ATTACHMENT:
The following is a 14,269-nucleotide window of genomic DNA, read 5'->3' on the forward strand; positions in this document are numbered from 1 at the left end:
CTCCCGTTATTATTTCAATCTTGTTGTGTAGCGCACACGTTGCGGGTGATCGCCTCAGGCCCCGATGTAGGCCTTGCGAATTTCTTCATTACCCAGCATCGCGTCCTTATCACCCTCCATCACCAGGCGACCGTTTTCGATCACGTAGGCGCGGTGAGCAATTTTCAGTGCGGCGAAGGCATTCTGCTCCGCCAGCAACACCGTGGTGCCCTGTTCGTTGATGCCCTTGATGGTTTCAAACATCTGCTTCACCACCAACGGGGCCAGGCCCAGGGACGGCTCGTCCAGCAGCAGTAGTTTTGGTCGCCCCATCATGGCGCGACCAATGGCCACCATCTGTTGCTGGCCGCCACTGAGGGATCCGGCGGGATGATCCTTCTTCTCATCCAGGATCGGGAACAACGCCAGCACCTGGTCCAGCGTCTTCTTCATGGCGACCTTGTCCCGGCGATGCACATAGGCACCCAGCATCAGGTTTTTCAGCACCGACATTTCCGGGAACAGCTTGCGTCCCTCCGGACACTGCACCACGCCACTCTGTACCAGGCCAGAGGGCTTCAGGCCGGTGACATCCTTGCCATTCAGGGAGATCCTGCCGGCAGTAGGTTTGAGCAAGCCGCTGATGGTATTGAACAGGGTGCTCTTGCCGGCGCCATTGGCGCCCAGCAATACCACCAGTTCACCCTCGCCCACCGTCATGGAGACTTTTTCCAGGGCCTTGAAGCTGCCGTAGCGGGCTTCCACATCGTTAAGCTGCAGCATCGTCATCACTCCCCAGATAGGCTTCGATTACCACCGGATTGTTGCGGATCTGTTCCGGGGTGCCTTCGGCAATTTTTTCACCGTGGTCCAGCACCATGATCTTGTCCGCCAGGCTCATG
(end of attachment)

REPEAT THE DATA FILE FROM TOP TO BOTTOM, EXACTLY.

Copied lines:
The following is a 14,269-nucleotide window of genomic DNA, read 5'->3' on the forward strand; positions in this document are numbered from 1 at the left end:
CTCCCGTTATTATTTCAATCTTGTTGTGTAGCGCACACGTTGCGGGTGATCGCCTCAGGCCCCGATGTAGGCCTTGCGAATTTCTTCATTACCCAGCATCGCGTCCTTATCACCCTCCATCACCAGGCGACCGTTTTCGATCACGTAGGCGCGGTGAGCAATTTTCAGTGCGGCGAAGGCATTCTGCTCCGCCAGCAACACCGTGGTGCCCTGTTCGTTGATGCCCTTGATGGTTTCAAACATCTGCTTCACCACCAACGGGGCCAGGCCCAGGGACGGCTCGTCCAGCAGCAGTAGTTTTGGTCGCCCCATCATGGCGCGACCAATGGCCACCATCTGTTGCTGGCCGCCACTGAGGGATCCGGCGGGATGATCCTTCTTCTCATCCAGGATCGGGAACAACGCCAGCACCTGGTCCAGCGTCTTCTTCATGGCGACCTTGTCCCGGCGATGCACATAGGCACCCAGCATCAGGTTTTTCAGCACCGACATTTCCGGGAACAGCTTGCGTCCCTCCGGACACTGCACCACGCCACTCTGTACCAGGCCAGAGGGCTTCAGGCCGGTGACATCCTTGCCATTCAGGGAGATCCTGCCGGCAGTAGGTTTGAGCAAGCCGCTGATGGTATTGAACAGGGTGCTCTTGCCGGCGCCATTGGCGCCCAGCAATACCACCAGTTCACCCTCGCCCACCGTCATGGAGACTTTTTCCAGGGCCTTGAAGCTGCCGTAGCGGGCTTCCACATCGTTAAGCTGCAGCATCGTCATCACTCCCCAGATAGGCTTCGATTACCACCGGATTGTTGCGGATCTGTTCCGGGGTGCCTTCGGCAATTTTTTCACCGTGGTCCAGCACCATGATCTTGTCCGCCAGGCTCATG